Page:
The farther they traveled beyond the trade routes of the railsea, filling in specifics on charts marked only with the vaguest rumors, the sparser the railsea, the larger the stretches of unbroken land, the fewer the rails. There was a winnowing of iron possibilities.
Some reviewers of China Miéville’s new YA book Railsea have said that readers can skip the short chapters in which Miéville “breaks the fourth wall” and has the narrative voice speak directly to the reader. These critics are probably good people who mean well, but they are wrong. Well, not wrong, technically; you could skip them. You could order an ice cream sundae and tell them to leave off the chocolate sauce, whipped cream and fresh strawberries, too, but why would you? Why would anyone want to skip a single sentence of Miéville’s intricate, exuberant prose?
Manihiki naval officers lounged in uniform, half on duty, half on display, half flirting with passerby. Yes, the maths was correct. Such swagger could only be made up of three halves.
Sham ap Soorap (what a set of Seussian couplets you could conjure with that name!) is the young hero of Railsea; an orphaned boy who joins the mole-train Medes. Moletrains travel the broad expanse of iron rails that criss-cross the toxic earth, hunting and harvesting the giant moles and other predatory earth-burrowing creatures. In Sham’s world, trains are like ships and the earth a terrifying ocean, with island cities built on hills and cliffs. Captain Naphti, who helms the Medes, searches obsessively for Mocker-Jack, a gigantic ivory-colored mole. Naphti sports an artificial arm, and any resemblance to Captain Ahab is completely intentional.
Sham is apprenticed to the train’s doctor, but he doesn’t have any real aptitude for medicine. He is interested in the salvors, people who salvage old technology, local and alien, from the poisoned soil or who pick clean the carcasses of wrecked trains, but he doesn’t think he’s cut out to be a salvor either. Sham doesn’t know the name for what he wants to be.
While Naphti pursues her obsession — it’s called a “philosophy” in the railsea, and almost all moletrain captains have one — Sham finds a set of unusual pictures in the engine of a wrecked train. Those pictures set him on a completely new adventure, along with two other orphaned children. Sham and the Shroake children face the natural monsters of the railsea, pirates, villainous navy officers and the most frightening things of all, the “angels,” train-killing machines built during the godsquabble that created the railsea.
Sham is an appealing young hero who grows naturally into his heroism. Many of Miéville’s adult books have a touch of melancholy to them. In contrast, even with the danger and the violence, even with the evil, Railsea is surprisingly sweet. The sharp, secondary characters in Railsea can be persuaded, ultimately, to do the right thing, and the ending transcends status quo.
Mieville likes his trains, but he is impatient with train tracks. In his other train book, Iron Council, the train riders tore up the tracks from behind and laid them in front, so that the train could go anywhere it wanted. In Railsea, the dried ocean bed that forms the geography of most of the story is festooned with rails that loop and curl like a pulled-apart skein of yarn. I have to say, when I think of train tracks, I don’t think of loop-the-loops and figure 8s, but Mieville point-blank tells us that this is part of what the book is about; the looping shape of the ampersand that is the nature of a journey on the railsea, and the tantalizing question, What lies beyond it?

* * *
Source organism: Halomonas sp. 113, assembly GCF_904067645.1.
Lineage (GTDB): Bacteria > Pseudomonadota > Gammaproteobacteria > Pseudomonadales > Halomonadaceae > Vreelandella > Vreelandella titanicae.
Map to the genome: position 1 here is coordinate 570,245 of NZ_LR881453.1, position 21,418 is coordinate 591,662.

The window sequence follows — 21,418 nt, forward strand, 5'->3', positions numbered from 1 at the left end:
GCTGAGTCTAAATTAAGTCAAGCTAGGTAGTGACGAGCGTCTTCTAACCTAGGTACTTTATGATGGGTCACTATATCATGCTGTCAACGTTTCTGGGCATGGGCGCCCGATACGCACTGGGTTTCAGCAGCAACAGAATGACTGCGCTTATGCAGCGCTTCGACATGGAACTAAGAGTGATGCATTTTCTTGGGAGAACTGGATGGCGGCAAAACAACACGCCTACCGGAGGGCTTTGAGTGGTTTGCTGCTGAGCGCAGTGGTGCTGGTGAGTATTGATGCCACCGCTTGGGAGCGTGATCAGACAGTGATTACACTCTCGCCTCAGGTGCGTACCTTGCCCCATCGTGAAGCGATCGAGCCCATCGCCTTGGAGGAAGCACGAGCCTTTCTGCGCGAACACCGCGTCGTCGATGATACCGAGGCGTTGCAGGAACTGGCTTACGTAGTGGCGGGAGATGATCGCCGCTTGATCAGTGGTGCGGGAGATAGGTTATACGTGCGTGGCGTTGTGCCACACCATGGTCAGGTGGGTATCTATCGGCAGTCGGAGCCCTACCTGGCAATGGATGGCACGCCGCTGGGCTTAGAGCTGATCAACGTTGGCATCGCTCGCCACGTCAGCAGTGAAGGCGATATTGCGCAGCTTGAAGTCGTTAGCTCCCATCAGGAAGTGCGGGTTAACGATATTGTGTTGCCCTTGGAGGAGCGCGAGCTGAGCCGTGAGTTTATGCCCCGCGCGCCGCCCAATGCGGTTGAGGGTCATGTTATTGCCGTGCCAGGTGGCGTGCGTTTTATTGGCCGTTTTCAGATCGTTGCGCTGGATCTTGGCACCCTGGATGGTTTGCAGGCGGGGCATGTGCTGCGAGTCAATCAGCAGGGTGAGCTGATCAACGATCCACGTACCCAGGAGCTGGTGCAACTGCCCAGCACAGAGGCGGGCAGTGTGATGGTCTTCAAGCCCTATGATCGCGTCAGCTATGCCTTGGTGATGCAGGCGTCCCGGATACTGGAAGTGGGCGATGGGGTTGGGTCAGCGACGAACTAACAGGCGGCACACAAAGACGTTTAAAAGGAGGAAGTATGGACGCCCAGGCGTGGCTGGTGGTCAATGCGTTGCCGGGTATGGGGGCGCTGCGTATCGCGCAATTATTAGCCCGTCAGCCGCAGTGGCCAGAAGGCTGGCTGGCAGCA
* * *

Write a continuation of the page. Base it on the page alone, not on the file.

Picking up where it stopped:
Railsea is written for young adults who read, and who don’t just read stories but are beginning to question how stories go together. Miéville uses the short “fourth wall” chapters to talk about narrative, and also, with teasingly perfect timing, to create suspense; for example, in an entire chapter that goes like this:
Time for the Shroakes?
Miéville can’t leave politics and economics out of his story completely, so Sham’s world is a society based on a concept of salvage, surviving in the aftermath of a catastrophe of unchecked capitalism. Without spoiling anything, I must say, keep a lookout for the feral accountants. They are worth every word. Railsea drips with academic symbolism, too, and you can decide whatever you want about trains that go in loops, people who label their objects of obsession “philosophies,” like the Ferret of Unrequitedness, the Too-Much-Knowledge Mole Rats and Naphti’s Mocker-Jack, the Mole of Many Meanings. Do you think young readers won’t get the joke? I think they will.
The book is an affectionate homage to Moby Dick and Treasure Island, and a scene late in the book, in which the reader discovers how Naphti got her artificial arm is shocking, multi-layered and laugh-out-loud funny. That was not the response I was expecting to have to a prosthesis. Railsea delighted me at almost every turn.
Bill, suitable for my 13 year old son?
word-wise, difficult for a 13-yr-old though probably no different than if you gave a kid an unadapted/unabridged version of Kidnapped or Treasure Island today
certainly the higher level concepts/allusions will fly over their heads, but no worse than a Pixar film in that vein,
and the whole what-do-I-do-with-my-life might be not quite their concern yet
non-word-wise, there are several deaths, some folks get eaten, there’s a brief mention of slaving, no sex that I recall or terrible cursing.
personally, I’d be fine giving it to my own kid at 13
Thanks, Bill! I’ll pick this up for Jesse.
Just remembered. He and his mates do get pretty drunk in one scene, though they do pay for it the day . ..
Just bought Railsea in hardback for Jesse.
I also bought Ender’s Game.
Summer is almost here — time for reading. Jesse doesn’t care too much about reading, though he devoured Rick Riordan’s books (and thinks nothing else can compare) but I bribe him. He has to read for 45 minutes for every game of League of Legends that he wants to play. Currently he’s reading Scott Westerfeld’s Leviathan.